RM: No, I don't think so. Infantry would request fire on it. They'd tell us where it was. We went there, where we could see what the target was. … The wireman would come up with me, with a reel of wire, and we'd connect our phone. I'd call back and give what I thought was the range, and then, the azimuth of the [target], and then, we'd go from there. … There were several ways we did that. There's a formula. I still remember the formula, … M equals one thousand times W, divided by range, but there's a much simpler way. … Your position's here, the gun is here, the target is here. This is fifty yards. You shoot an azimuth fifty yards here, parallel line method, and you want to get the first round out immediately, because they need it in a hurry. … That was the main purpose of it. That's what we tried to do and ranges are very deceiving in jungles. … You didn't want to get it too close to [our] troops, so, you added a hundred or two hundred yards to the first round, just to make sure.
SI: Was friendly-fire a big concern?
RM: Yes. That's always a big concern.
SI: Was it something that you compensated for?
RM: Well, you tried to make [it safe]. You always gave a little extra for the first round, just to prevent friendly-fire, and, in the jungle, a lot of times, you fired smoke.
SI: The infantrymen would have ways of signaling where they were or where the enemy was.
RM: Well, you could see them. You're right with them, because, usually, it's a small area where they want this fire to be located.
MV: Did you notice if anyone "found religion" during their combat experience?
RM: … They all do. There's more praying in the foxholes than anyplace, than in church, including myself.
SI: As you remained in combat for a long period, did some men become superstitious?
RM: Some do. They claim the odds are [against them]. The more you go into combat, your odds keep diminishing.
SI: How long were you on Bougainville?
RM: Two months, two months to the day. New Year's Eve, we went back to Guadalcanal.
SI: How much of that time was spent in combat? How quickly was the island declared secure?
RM: Not until three months later.
SI: Okay. There was still fighting going on when you left.
RM: Well, we didn't try to take the island.
SI: That is right. The Army …
RM: The Army went in. In fact, we had to build bunkers to their specification along our line and they came up to inspect them before they relieved us.
SI: Was that the 27th Infantry Division?
RM: I think the Americal. Is that the 77th? I'm not sure. I think it was the Americal [Division]. … I think it's 77th.
SI: That would have been the 23rd Infantry Division.
RM: Maybe it was, I don't know.
SI: The 77th was the Statue of Liberty Division.
RM: I don't know.
SI: What did you think of the Army?
RM: Well, we had very little contact with them. The only time we were ever with them was on Guam. The others were strictly a Marine campaign, until they relieved us on Bougainville, of course.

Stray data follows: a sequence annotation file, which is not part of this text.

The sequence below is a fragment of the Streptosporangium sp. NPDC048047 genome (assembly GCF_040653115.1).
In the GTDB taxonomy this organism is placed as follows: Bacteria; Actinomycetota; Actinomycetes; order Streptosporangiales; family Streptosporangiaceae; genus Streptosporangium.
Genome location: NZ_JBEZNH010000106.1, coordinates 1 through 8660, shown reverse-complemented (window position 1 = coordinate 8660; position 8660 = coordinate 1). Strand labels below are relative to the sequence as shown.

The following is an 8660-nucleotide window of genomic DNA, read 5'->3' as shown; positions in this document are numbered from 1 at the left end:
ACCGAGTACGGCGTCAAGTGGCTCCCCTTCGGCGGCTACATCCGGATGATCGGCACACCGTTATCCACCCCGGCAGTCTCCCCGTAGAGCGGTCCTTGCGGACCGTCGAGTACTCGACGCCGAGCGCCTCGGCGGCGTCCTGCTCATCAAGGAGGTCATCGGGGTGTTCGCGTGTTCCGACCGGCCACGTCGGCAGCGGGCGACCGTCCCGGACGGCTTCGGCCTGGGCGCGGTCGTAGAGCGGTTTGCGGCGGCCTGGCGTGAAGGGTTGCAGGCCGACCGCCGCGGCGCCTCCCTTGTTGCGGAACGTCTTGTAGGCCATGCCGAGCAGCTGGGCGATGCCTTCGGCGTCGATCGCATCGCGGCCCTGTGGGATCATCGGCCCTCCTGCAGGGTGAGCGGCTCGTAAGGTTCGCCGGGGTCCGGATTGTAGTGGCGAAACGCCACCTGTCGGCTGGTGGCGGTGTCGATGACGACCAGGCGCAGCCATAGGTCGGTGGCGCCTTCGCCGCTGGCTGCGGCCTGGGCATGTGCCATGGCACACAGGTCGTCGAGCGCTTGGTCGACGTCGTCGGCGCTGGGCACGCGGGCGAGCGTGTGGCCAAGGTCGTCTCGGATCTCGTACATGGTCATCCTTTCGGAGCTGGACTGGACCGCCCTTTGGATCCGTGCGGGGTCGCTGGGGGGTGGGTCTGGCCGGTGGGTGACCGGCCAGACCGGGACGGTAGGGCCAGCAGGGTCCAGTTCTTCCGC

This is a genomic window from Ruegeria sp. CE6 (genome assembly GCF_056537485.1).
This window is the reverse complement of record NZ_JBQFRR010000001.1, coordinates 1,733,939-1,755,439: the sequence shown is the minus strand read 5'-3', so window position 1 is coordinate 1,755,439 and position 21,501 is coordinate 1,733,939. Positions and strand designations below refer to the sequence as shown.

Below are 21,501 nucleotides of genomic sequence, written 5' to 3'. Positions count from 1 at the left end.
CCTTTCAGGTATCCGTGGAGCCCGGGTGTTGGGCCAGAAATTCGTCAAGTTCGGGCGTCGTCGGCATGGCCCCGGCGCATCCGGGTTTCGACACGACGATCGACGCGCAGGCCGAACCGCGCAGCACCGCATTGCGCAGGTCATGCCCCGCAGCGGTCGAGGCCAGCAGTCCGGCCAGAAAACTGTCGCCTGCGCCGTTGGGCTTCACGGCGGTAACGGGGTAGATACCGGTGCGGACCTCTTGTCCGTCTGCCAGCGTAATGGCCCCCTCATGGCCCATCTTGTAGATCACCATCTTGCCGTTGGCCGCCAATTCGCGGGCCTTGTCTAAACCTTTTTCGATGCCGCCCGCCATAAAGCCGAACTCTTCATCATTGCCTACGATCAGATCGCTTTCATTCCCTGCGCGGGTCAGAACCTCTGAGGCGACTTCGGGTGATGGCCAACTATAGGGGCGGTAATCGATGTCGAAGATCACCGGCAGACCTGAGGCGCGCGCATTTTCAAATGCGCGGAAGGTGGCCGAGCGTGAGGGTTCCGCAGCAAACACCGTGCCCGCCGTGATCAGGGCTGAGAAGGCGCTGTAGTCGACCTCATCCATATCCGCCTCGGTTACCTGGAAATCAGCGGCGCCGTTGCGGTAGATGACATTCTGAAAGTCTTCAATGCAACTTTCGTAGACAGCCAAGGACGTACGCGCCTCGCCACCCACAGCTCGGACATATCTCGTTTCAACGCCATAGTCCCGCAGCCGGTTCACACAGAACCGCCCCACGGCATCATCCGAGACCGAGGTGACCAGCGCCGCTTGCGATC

SI: After Bougainville, you went back to Guadalcanal.
SI: What was your next move?
RM: Well, then, we boarded LSTs, [Landing Ship, Tank or Large, Slow Targets], and we were on LSTs for forty-seven days. We were [the] floating reserve for Saipan. One night, around the Caroline Islands, our convoy was attacked by Jap planes. They were shooting at them with all these ships, but not a plane was hit. The next morning, six Grumman Avengers came over, flying about three, four hundred feet off the ground, or off the ocean, lights on, tipping their wings. They shot down all six of them before you could turn around. They found out they didn't need us … on Saipan. We're still steaming back and forth. We ran out of food. We're eating our rations. So, they took us back to the Marshalls for provisions. Then, we proceeded to go to Guam. We landed there around the 25th of July of '44.
SI: Had the invasion been launched by then?
RM: … We were the invasion.
SI: What do you remember about that landing? How did you feel going into that landing, having already been through Bougainville?
RM: Well, going into the landing, the tractor I was in caught fire after we crossed the line of departure. I stopped a tractor from the first wave; we were in the third wave again. …
… [We transferred] this thing to the other tractor and we went back in. We were one of the few that didn't get shelled going in, because we didn't present enough [of a] target, but we had trained so much on where we were supposed to go, we arrived there ahead of the people that should have been there, and we fired on what you call targets of opportunity, if you see something and you fire on it, and so, we did. … One battalion would land, the other battalion moved through. Our battalion was the one that made the initial landing. The other one's supposed move through us. They ran into some obstacles there. We were supposed to go to Cabras Island, which is a little island off of Guam, but we didn't go there until the next day. … Guam was constantly push and red clay, and everybody had red hair. … After the campaign was over, we brought replacements in. Then, they formed a skirmish line, because they bypassed a lot of people. … Hundreds of Japanese soldiers were still in these caves and whatnot. … We had a trail going like this and I was set right at this trail. At night, this Jap came running down this trail. He got from here to me and that's when I shot him.